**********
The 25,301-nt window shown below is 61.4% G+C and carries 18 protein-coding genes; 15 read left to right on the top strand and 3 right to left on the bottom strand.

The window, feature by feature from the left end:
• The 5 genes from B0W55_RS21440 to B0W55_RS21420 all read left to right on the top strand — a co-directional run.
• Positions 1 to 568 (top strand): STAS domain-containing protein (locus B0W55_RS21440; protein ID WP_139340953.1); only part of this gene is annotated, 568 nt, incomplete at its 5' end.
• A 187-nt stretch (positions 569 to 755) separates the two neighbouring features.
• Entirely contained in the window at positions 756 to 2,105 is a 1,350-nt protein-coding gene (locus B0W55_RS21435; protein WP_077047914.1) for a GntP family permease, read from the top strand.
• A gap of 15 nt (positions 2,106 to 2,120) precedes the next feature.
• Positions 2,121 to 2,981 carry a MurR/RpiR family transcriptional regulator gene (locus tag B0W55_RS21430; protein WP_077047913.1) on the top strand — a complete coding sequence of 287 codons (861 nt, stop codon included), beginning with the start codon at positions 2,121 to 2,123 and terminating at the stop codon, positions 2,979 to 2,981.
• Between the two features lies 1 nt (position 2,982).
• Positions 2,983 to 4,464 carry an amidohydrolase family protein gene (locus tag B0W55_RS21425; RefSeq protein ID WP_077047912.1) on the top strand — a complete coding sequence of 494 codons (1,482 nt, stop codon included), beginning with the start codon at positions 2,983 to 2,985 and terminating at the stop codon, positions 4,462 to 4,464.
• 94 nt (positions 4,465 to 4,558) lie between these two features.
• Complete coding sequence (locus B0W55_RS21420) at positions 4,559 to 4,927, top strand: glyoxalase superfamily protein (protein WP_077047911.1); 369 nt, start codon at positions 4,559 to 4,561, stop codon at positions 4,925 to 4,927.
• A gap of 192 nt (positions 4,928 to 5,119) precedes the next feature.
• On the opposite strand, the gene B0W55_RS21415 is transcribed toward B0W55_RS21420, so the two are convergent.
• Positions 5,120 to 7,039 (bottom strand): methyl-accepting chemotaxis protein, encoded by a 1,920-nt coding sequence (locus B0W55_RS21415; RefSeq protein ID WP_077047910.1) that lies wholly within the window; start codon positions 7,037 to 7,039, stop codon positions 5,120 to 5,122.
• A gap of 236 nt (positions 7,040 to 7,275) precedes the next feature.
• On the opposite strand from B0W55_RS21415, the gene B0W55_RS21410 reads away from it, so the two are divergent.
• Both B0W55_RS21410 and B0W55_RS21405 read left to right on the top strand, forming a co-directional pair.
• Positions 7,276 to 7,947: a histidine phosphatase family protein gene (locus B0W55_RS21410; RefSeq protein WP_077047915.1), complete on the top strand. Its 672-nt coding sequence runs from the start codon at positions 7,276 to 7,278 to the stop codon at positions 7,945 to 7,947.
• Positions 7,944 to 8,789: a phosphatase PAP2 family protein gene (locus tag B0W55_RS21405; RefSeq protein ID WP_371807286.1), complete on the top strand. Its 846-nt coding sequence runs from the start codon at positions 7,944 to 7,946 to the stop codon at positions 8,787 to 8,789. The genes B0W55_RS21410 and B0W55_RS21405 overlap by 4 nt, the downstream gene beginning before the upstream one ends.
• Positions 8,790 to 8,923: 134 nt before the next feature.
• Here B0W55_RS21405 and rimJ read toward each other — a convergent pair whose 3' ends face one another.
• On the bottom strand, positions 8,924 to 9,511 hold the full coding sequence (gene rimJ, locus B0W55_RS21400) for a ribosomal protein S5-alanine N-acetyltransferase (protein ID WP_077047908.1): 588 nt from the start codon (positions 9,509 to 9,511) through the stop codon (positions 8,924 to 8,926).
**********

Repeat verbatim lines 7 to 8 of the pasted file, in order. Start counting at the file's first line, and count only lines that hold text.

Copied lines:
• A gap of 15 nt (positions 2,106 to 2,120) precedes the next feature.
• Positions 2,121 to 2,981 carry a MurR/RpiR family transcriptional regulator gene (locus tag B0W55_RS21430; protein WP_077047913.1) on the top strand — a complete coding sequence of 287 codons (861 nt, stop codon included), beginning with the start codon at positions 2,121 to 2,123 and terminating at the stop codon, positions 2,979 to 2,981.